In order to make a clear judgment, you'll just have to pick this one up for yourself. Just be forwarned, it's a science book, and the study referenced-The China Study actually makes up very little of the book. If you do read this one, I would love to know what you think, as I am sure the information I gleaned from it will be in my mind for a very long time.

Sunday, December 30, 2007

Sister Of My Heart

by Chitra Banerjee Divakaruni

I loved this book. I would read a little, then put it down and spend a lot of time thinking about what I had read. Then I would smile to myself and pick it up again and read a little more. It really was a beautiful story of love, friendship and family, and it was beautifully told.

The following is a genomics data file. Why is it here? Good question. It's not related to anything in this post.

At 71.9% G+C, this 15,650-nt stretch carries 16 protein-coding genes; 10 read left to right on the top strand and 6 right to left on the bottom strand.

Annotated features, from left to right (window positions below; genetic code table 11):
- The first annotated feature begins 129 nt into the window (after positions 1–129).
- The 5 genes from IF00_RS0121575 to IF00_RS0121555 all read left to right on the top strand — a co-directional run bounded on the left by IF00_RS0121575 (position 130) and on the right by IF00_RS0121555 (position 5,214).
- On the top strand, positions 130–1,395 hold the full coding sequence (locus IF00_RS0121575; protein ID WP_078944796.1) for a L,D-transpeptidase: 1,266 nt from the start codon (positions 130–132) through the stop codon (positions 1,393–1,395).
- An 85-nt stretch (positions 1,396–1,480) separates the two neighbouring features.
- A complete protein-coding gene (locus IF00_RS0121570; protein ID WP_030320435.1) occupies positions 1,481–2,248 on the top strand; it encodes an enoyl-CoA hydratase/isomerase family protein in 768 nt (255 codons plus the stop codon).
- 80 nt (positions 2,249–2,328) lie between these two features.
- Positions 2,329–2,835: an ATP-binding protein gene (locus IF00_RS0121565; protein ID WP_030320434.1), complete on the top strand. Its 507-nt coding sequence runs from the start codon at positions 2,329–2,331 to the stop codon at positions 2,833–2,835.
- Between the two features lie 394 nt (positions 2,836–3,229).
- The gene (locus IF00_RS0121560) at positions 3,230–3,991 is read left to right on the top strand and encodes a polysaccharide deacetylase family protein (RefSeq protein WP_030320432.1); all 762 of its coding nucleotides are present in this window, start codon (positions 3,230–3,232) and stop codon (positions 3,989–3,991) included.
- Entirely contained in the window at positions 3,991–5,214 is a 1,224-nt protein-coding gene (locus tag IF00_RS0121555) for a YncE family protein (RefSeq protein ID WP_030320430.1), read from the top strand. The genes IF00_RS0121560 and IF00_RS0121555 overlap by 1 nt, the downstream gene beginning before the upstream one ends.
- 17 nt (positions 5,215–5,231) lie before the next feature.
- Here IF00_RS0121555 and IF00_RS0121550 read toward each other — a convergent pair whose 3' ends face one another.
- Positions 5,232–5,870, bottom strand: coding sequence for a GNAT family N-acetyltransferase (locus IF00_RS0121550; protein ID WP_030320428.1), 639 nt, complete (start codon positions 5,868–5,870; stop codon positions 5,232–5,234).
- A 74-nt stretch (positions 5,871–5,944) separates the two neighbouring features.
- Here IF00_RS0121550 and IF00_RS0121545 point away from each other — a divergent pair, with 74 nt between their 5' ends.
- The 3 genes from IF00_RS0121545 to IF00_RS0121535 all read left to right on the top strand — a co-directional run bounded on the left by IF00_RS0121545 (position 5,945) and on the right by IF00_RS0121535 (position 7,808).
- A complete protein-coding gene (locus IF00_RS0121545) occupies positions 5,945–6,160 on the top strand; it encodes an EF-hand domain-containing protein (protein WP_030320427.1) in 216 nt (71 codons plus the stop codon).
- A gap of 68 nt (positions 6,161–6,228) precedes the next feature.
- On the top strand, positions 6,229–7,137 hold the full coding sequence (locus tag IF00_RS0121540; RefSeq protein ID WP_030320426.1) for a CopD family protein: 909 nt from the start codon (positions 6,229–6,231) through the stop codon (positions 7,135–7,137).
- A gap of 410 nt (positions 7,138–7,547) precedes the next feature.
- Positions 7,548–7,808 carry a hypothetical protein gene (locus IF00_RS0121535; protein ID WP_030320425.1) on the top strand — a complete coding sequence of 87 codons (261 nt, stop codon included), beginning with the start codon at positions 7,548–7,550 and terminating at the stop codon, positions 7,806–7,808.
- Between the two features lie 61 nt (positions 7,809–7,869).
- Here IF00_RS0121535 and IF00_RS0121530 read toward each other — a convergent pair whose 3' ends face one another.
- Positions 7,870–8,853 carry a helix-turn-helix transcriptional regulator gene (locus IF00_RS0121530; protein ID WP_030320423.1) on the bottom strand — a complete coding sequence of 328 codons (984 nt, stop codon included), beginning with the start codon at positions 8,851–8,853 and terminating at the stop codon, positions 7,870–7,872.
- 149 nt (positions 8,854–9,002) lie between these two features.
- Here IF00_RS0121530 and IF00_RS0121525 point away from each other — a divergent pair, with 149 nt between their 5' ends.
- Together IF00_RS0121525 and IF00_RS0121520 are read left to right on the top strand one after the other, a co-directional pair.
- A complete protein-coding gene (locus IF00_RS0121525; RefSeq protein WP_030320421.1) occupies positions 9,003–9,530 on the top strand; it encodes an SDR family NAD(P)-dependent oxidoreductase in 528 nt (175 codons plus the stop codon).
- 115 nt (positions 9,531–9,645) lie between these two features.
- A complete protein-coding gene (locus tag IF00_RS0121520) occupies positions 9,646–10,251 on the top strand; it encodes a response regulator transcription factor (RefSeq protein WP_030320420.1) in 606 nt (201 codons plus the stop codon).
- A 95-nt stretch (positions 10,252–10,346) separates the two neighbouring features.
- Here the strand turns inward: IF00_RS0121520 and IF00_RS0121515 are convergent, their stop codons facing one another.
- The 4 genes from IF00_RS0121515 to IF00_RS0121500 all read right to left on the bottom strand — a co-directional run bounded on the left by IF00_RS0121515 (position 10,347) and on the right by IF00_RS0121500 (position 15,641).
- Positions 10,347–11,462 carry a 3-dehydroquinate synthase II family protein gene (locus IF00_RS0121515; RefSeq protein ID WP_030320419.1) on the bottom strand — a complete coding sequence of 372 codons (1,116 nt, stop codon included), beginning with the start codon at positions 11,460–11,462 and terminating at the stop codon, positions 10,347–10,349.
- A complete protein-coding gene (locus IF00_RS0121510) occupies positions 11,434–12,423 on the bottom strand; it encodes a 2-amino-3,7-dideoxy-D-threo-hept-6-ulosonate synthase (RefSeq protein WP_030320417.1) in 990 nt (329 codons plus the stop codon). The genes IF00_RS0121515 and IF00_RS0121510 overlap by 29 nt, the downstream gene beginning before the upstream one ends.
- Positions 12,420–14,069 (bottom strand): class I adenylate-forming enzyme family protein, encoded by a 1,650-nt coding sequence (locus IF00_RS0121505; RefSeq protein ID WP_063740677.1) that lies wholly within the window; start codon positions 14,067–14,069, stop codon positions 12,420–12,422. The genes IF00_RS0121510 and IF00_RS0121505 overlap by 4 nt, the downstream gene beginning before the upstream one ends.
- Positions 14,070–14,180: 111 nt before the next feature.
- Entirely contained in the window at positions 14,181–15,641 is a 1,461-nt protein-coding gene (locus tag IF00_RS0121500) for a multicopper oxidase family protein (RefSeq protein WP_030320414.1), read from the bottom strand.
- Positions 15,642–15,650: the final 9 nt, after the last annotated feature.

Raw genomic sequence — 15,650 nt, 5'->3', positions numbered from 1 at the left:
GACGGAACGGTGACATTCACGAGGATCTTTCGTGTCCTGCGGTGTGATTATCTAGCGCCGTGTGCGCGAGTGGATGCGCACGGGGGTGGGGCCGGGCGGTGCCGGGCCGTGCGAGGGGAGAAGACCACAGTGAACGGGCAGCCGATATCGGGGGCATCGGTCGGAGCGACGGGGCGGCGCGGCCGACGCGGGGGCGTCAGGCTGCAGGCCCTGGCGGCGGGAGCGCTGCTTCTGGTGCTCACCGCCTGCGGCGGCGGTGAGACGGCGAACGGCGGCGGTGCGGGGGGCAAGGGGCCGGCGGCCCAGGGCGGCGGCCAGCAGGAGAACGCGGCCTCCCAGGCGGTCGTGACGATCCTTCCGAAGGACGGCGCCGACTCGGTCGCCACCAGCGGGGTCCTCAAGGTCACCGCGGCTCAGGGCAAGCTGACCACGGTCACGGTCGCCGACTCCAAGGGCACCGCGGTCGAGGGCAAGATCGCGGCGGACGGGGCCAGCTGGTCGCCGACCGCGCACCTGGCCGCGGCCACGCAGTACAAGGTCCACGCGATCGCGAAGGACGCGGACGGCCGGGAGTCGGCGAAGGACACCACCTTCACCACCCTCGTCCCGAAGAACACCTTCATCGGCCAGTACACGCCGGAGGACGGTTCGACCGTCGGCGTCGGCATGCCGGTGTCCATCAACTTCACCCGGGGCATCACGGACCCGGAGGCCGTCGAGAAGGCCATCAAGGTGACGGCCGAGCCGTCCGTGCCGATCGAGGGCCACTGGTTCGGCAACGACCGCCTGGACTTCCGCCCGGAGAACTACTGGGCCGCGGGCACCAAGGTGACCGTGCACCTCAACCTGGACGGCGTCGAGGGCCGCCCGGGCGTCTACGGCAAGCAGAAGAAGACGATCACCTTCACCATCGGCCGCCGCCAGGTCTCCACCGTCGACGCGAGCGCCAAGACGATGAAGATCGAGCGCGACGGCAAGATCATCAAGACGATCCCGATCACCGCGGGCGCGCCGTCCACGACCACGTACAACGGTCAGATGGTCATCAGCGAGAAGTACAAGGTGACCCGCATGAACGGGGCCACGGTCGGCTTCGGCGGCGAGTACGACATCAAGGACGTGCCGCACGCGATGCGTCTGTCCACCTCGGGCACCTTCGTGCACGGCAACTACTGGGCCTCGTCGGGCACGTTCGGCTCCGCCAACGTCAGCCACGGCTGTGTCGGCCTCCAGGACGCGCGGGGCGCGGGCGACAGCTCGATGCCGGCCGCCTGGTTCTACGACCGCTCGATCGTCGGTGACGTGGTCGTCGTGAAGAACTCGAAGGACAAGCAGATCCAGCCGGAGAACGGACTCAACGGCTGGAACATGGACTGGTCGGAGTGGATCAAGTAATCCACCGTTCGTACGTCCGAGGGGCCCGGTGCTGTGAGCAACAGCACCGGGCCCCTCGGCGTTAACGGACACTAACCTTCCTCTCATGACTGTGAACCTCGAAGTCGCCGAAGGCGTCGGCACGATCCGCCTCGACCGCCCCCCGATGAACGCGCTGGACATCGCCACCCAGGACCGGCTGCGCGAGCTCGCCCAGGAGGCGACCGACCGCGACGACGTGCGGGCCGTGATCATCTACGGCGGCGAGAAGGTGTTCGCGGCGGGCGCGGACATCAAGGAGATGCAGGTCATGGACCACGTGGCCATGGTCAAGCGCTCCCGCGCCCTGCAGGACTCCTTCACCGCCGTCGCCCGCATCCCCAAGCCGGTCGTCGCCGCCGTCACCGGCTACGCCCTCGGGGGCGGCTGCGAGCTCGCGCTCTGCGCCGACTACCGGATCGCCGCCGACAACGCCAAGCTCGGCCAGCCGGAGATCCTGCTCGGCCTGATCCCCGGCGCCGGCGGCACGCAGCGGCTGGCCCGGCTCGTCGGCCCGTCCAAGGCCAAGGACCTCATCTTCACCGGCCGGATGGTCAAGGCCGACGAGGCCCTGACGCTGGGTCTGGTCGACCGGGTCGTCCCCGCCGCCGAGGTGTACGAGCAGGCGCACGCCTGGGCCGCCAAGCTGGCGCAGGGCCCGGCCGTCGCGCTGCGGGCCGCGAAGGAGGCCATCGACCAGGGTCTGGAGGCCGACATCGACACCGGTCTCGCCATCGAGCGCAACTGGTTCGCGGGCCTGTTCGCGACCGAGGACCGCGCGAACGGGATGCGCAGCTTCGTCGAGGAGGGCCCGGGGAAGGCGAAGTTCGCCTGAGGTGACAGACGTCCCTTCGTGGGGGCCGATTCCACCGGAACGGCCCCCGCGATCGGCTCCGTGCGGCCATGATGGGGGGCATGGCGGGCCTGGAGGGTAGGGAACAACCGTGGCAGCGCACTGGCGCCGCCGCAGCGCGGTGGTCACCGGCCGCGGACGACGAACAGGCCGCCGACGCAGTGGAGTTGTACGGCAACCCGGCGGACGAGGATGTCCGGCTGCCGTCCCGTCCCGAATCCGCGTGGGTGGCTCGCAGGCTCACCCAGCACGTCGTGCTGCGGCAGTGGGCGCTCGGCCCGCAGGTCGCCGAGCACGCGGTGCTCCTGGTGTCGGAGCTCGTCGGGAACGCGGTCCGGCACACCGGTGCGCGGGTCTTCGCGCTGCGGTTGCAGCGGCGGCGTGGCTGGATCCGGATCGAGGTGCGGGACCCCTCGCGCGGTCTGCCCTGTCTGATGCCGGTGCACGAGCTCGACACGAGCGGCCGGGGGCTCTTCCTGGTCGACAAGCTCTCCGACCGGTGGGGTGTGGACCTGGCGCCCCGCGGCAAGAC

The story is told through the eyes of two girls, cousins who were born on the same day. Sudha and Anju were both born prematurely the day both their father's lives were ended. Living in the same household, the girls were raised together and grew to love each other as sisters. We spend the first few chapters of the book getting to know these two girls, and the three mothers who raised them. As they grow, we discover that Sudha is a rare beauty, the girl who's face will enchant any man, while Anju, is rather plain looking. While this matters not to the two girls, we are soon to learn that their eternal happiness could be destroyed by this fact.

This story is wonderful. As each chapter unfolds we get yet another glimpse into life in India, and what it would be like to be part of an arranged marriage. Each section is even more beautiful than the one before, and we find that in the end, love triumphs over all.